Oct. 15, 2008 A gene contained in laboratory yeast has helped an international team of researchers uncover new findings about the process by which protein molecules bind to control sequences in genes in order to initiate gene expression, according to findings reported in the journal Nature.
Previously thought to be inert carriers of the genetic instructions from DNA, so-called non-coding RNAs turn out to reveal a novel mechanism for creating access to DNA required by transcriptional activation proteins for successful gene expression, according to Boston College Biology Professor Charles Hoffman, a co-author of the study with researchers from two Japanese universities.
The team focused on transcription, the first step in gene expression, whereby the blueprint of a cell's DNA is first communicated and paves the way for RNA to deliver their specific pieces of protein-synthesizing genetic coding – essentially flicking the switch that activates the gene.
Hoffman and his colleagues examined how the yeast cell senses its cellular environment and makes decisions about whether or not to express a gene, in this case fbp1, which encodes an enzyme. What they found was a preliminary transcription phase with a flurry of switches flicked "on" and then "off" as seen by the synthesis of non-coding RNA before the final "on" switch is tripped.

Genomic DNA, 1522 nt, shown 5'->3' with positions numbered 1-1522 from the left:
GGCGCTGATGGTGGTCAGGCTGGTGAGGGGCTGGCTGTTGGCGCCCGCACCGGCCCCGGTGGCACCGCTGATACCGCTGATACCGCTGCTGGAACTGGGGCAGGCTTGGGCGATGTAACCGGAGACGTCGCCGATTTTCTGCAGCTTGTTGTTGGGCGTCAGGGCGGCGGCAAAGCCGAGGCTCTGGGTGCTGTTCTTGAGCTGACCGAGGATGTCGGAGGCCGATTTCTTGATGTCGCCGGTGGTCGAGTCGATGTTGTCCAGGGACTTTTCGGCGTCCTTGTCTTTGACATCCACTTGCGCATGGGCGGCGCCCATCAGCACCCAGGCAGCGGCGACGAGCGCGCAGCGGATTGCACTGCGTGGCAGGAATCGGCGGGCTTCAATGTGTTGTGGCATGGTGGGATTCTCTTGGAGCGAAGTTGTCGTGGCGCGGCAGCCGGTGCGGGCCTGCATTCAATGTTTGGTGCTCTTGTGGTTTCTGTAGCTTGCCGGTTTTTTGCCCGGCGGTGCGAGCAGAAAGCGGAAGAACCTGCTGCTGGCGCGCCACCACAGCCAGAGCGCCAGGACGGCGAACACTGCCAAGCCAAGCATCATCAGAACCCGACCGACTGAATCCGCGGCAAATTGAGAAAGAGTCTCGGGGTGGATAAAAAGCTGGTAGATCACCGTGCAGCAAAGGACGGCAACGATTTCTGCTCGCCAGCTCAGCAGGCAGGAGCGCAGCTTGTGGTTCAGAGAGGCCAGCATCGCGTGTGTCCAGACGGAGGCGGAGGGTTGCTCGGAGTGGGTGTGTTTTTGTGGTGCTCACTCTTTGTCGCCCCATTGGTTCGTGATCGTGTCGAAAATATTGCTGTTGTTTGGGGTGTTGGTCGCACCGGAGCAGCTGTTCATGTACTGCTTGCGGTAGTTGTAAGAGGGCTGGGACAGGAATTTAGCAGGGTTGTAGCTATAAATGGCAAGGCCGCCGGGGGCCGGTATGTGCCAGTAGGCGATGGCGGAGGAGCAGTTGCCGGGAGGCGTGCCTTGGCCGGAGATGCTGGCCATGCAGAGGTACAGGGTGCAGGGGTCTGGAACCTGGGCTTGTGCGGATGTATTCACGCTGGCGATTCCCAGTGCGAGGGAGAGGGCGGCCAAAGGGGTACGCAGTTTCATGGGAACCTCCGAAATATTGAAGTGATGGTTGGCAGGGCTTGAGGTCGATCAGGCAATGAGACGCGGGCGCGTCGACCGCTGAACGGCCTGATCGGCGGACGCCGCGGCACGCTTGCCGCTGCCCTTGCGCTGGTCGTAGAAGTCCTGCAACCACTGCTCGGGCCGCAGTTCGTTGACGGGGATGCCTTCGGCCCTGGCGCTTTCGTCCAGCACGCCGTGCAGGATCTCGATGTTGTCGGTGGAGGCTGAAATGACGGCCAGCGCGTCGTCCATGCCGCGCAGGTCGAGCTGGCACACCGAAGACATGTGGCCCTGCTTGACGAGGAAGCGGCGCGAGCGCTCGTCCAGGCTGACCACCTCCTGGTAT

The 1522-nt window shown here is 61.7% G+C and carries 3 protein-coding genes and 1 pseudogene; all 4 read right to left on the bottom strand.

The non-coding RNAs initiate over one thousand base pairs of nucleotides along the DNA away from the known start site for this gene. The group discovered that the process of transcribing non-coding RNAs is required for the eventual production of the protein-encoding RNA. The transient synthesis of these non-coding RNAs serves to unfurl the tightly wound DNA, essentially loosening the structure to allow for gene expression.
"This is a novel identification of one of the many ways gene expression can be regulated," said Hoffman. "It's a surprising discovery of why there are all these RNA molecules being made in cells that are not protein-encoding molecules. It is in fact the process of making these molecules that leads to the protein-encoding RNAs."
The paper was co-authored by Hoffman and RIKEN Advanced Science Institute scientists Kouji Hirota, Kazuto Kugou, Takehiko Shibata, Kunihiro Ohta and their colleague Tomoichiro Miyoshi at the University of Tokyo.
"I hope this leads others to find similar events occurring on other genes," said Hoffman. "A big part of this kind of work is understanding that there are other potential mechanisms for gene expression."
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- Hirota et al. Stepwise chromatin remodelling by a cascade of transcription initiation of non-coding RNAs. Nature, 2008; DOI: 10.1038/nature07348
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